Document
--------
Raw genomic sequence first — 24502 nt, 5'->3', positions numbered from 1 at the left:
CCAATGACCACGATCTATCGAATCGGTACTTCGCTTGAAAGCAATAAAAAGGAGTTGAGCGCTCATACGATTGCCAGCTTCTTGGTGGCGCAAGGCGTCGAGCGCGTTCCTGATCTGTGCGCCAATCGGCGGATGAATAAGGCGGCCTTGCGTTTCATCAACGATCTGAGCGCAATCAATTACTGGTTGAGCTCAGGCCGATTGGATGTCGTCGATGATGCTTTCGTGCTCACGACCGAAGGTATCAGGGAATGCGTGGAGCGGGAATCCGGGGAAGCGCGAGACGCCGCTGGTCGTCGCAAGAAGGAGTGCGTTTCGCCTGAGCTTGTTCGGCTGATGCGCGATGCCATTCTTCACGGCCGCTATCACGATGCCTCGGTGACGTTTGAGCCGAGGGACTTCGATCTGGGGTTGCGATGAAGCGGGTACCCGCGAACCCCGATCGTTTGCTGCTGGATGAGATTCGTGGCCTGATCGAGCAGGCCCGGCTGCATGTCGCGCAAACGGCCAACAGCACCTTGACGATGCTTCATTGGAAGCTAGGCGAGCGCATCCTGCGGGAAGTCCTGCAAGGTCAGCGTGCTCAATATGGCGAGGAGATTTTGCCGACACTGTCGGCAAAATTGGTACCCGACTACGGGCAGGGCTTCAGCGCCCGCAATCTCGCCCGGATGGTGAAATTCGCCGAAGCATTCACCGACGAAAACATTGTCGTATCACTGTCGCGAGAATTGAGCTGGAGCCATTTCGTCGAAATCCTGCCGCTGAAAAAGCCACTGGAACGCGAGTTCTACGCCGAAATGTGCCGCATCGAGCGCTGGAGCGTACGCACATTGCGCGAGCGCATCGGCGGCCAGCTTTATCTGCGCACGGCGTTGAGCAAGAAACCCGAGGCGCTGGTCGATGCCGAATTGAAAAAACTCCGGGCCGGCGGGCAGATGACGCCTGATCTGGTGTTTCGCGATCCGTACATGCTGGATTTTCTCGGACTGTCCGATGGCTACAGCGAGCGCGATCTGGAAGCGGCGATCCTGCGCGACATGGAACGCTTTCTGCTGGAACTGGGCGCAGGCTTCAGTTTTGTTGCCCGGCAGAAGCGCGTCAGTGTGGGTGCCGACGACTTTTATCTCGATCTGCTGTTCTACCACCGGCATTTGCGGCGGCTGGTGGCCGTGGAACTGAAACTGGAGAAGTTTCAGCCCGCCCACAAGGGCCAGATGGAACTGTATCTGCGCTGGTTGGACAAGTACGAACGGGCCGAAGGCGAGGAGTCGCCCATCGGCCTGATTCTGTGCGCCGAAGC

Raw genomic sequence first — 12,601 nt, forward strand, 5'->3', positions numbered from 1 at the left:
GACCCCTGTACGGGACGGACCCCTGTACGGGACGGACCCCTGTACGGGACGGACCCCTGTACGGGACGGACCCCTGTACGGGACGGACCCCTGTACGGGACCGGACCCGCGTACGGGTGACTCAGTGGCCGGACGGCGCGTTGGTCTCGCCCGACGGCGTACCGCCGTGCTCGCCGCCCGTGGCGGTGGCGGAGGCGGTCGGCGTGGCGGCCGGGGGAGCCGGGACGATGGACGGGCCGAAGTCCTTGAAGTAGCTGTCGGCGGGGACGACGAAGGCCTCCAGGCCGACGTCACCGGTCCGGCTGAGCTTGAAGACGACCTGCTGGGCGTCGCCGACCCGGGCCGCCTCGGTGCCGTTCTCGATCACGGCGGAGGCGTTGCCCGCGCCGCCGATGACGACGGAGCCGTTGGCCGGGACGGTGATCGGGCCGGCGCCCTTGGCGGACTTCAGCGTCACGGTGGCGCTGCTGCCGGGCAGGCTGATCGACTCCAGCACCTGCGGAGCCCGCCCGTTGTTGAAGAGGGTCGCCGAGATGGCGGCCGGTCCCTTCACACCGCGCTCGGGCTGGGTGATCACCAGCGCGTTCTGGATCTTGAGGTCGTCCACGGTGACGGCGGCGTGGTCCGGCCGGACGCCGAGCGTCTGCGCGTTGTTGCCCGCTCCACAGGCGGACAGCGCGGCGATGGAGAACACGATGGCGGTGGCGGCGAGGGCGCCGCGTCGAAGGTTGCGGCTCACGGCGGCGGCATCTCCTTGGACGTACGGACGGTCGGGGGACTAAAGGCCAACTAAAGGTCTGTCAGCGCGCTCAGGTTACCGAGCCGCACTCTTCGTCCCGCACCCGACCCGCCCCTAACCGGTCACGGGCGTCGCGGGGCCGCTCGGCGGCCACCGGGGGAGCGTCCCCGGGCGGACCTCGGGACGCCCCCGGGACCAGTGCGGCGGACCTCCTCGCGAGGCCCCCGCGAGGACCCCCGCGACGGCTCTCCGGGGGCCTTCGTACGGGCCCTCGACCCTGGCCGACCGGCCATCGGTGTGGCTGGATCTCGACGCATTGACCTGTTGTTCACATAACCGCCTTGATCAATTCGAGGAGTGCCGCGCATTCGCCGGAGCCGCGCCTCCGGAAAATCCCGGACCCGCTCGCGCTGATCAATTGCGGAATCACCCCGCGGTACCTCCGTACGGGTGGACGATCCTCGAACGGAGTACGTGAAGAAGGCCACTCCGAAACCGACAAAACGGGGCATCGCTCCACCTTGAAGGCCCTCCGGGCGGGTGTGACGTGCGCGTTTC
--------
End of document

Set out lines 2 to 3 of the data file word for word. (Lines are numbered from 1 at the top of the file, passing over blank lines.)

CCAATGACCACGATCTATCGAATCGGTACTTCGCTTGAAAGCAATAAAAAGGAGTTGAGCGCTCATACGATTGCCAGCTTCTTGGTGGCGCAAGGCGTCGAGCGCGTTCCTGATCTGTGCGCCAATCGGCGGATGAATAAGGCGGCCTTGCGTTTCATCAACGATCTGAGCGCAATCAATTACTGGTTGAGCTCAGGCCGATTGGATGTCGTCGATGATGCTTTCGTGCTCACGACCGAAGGTATCAGGGAATGCGTGGAGCGGGAATCCGGGGAAGCGCGAGACGCCGCTGGTCGTCGCAAGAAGGAGTGCGTTTCGCCTGAGCTTGTTCGGCTGATGCGCGATGCCATTCTTCACGGCCGCTATCACGATGCCTCGGTGACGTTTGAGCCGAGGGACTTCGATCTGGGGTTGCGATGAAGCGGGTACCCGCGAACCCCGATCGTTTGCTGCTGGATGAGATTCGTGGCCTGATCGAGCAGGCCCGGCTGCATGTCGCGCAAACGGCCAACAGCACCTTGACGATGCTTCATTGGAAGCTAGGCGAGCGCATCCTGCGGGAAGTCCTGCAAGGTCAGCGTGCTCAATATGGCGAGGAGATTTTGCCGACACTGTCGGCAAAATTGGTACCCGACTACGGGCAGGGCTTCAGCGCCCGCAATCTCGCCCGGATGGTGAAATTCGCCGAAGCATTCACCGACGAAAACATTGTCGTATCACTGTCGCGAGAATTGAGCTGGAGCCATTTCGTCGAAATCCTGCCGCTGAAAAAGCCACTGGAACGCGAGTTCTACGCCGAAATGTGCCGCATCGAGCGCTGGAGCGTACGCACATTGCGCGAGCGCATCGGCGGCCAGCTTTATCTGCGCACGGCGTTGAGCAAGAAACCCGAGGCGCTGGTCGATGCCGAATTGAAAAAACTCCGGGCCGGCGGGCAGATGACGCCTGATCTGGTGTTTCGCGATCCGTACATGCTGGATTTTCTCGGACTGTCCGATGGCTACAGCGAGCGCGATCTGGAAGCGGCGATCCTGCGCGACATGGAACGCTTTCTGCTGGAACTGGGCGCAGGCTTCAGTTTTGTTGCCCGGCAGAAGCGCGTCAGTGTGGGTGCCGACGACTTTTATCTCGATCTGCTGTTCTACCACCGGCATTTGCGGCGGCTGGTGGCCGTGGAACTGAAACTGGAGAAGTTTCAGCCCGCCCACAAGGGCCAGATGGAACTGTATCTGCGCTGGTTGGACAAGTACGAACGGGCCGAAGGCGAGGAGTCGCCCATCGGCCTGATTCTGTGCGCCGAAGC

Raw genomic sequence first — 12,601 nt, forward strand, 5'->3', positions numbered from 1 at the left: